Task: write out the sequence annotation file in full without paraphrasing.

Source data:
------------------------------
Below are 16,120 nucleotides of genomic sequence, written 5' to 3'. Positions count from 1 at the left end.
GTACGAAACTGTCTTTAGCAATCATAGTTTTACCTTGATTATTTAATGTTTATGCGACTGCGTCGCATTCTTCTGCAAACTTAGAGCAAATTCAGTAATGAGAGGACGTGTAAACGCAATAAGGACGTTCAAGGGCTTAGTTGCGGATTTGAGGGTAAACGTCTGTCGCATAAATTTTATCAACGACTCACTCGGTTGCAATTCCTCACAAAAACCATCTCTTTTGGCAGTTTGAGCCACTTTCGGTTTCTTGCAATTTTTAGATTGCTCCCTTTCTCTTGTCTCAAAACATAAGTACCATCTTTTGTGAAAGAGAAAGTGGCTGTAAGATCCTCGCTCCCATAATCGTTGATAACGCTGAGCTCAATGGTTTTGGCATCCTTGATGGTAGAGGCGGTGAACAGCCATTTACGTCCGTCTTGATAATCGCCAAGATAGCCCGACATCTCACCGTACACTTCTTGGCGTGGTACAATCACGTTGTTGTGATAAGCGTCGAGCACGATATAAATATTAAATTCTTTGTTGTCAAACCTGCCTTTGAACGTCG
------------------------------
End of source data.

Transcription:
Below are 16,120 nucleotides of genomic sequence, written 5' to 3'. Positions count from 1 at the left end.
GTACGAAACTGTCTTTAGCAATCATAGTTTTACCTTGATTATTTAATGTTTATGCGACTGCGTCGCATTCTTCTGCAAACTTAGAGCAAATTCAGTAATGAGAGGACGTGTAAACGCAATAAGGACGTTCAAGGGCTTAGTTGCGGATTTGAGGGTAAACGTCTGTCGCATAAATTTTATCAACGACTCACTCGGTTGCAATTCCTCACAAAAACCATCTCTTTTGGCAGTTTGAGCCACTTTCGGTTTCTTGCAATTTTTAGATTGCTCCCTTTCTCTTGTCTCAAAACATAAGTACCATCTTTTGTGAAAGAGAAAGTGGCTGTAAGATCCTCGCTCCCATAATCGTTGATAACGCTGAGCTCAATGGTTTTGGCATCCTTGATGGTAGAGGCGGTGAACAGCCATTTACGTCCGTCTTGATAATCGCCAAGATAGCCCGACATCTCACCGTACACTTCTTGGCGTGGTACAATCACGTTGTTGTGATAAGCGTCGAGCACGATATAAATATTAAATTCTTTGTTGTCAAACCTGCCTTTGAACGTCG